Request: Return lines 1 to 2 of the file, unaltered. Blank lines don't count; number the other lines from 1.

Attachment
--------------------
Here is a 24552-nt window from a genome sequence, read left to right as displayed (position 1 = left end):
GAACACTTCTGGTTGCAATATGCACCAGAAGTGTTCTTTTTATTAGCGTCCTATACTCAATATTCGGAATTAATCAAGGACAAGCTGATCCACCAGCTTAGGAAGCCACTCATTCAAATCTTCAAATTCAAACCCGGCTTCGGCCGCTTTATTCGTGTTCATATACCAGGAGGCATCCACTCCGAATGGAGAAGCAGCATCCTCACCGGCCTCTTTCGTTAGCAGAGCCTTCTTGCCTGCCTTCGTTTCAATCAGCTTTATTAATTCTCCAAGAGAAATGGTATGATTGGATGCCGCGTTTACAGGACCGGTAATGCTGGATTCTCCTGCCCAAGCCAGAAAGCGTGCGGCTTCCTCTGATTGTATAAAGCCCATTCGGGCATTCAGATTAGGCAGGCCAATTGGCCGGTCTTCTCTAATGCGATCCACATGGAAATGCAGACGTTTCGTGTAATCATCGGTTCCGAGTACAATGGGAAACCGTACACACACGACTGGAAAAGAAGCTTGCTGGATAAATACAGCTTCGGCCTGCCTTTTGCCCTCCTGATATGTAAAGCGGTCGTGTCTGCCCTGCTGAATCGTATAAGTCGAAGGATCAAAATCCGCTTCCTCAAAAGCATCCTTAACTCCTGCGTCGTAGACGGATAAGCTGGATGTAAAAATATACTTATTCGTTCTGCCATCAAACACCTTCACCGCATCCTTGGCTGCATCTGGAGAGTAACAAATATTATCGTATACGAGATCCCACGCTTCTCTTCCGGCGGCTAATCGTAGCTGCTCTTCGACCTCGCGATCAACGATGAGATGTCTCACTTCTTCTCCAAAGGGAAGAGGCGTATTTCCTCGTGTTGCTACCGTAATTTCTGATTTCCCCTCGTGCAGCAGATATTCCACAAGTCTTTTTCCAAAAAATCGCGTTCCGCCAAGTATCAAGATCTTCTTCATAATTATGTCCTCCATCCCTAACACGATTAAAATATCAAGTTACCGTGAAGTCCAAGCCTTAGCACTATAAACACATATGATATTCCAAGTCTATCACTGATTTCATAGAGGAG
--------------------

Here is a 24552-nt window from a genome sequence, read left to right as displayed (position 1 = left end):
GAACACTTCTGGTTGCAATATGCACCAGAAGTGTTCTTTTTATTAGCGTCCTATACTCAATATTCGGAATTAATCAAGGACAAGCTGATCCACCAGCTTAGGAAGCCACTCATTCAAATCTTCAAATTCAAACCCGGCTTCGGCCGCTTTATTCGTGTTCATATACCAGGAGGCATCCACTCCGAATGGAGAAGCAGCATCCTCACCGGCCTCTTTCGTTAGCAGAGCCTTCTTGCCTGCCTTCGTTTCAATCAGCTTTATTAATTCTCCAAGAGAAATGGTATGATTGGATGCCGCGTTTACAGGACCGGTAATGCTGGATTCTCCTGCCCAAGCCAGAAAGCGTGCGGCTTCCTCTGATTGTATAAAGCCCATTCGGGCATTCAGATTAGGCAGGCCAATTGGCCGGTCTTCTCTAATGCGATCCACATGGAAATGCAGACGTTTCGTGTAATCATCGGTTCCGAGTACAATGGGAAACCGTACACACACGACTGGAAAAGAAGCTTGCTGGATAAATACAGCTTCGGCCTGCCTTTTGCCCTCCTGATATGTAAAGCGGTCGTGTCTGCCCTGCTGAATCGTATAAGTCGAAGGATCAAAATCCGCTTCCTCAAAAGCATCCTTAACTCCTGCGTCGTAGACGGATAAGCTGGATGTAAAAATATACTTATTCGTTCTGCCATCAAACACCTTCACCGCATCCTTGGCTGCATCTGGAGAGTAACAAATATTATCGTATACGAGATCCCACGCTTCTCTTCCGGCGGCTAATCGTAGCTGCTCTTCGACCTCGCGATCAACGATGAGATGTCTCACTTCTTCTCCAAAGGGAAGAGGCGTATTTCCTCGTGTTGCTACCGTAATTTCTGATTTCCCCTCGTGCAGCAGATATTCCACAAGTCTTTTTCCAAAAAATCGCGTTCCGCCAAGTATCAAGATCTTCTTCATAATTATGTCCTCCATCCCTAACACGATTAAAATATCAAGTTACCGTGAAGTCCAAGCCTTAGCACTATAAACACATATGATATTCCAAGTCTATCACTGATTTCATAGAGGAG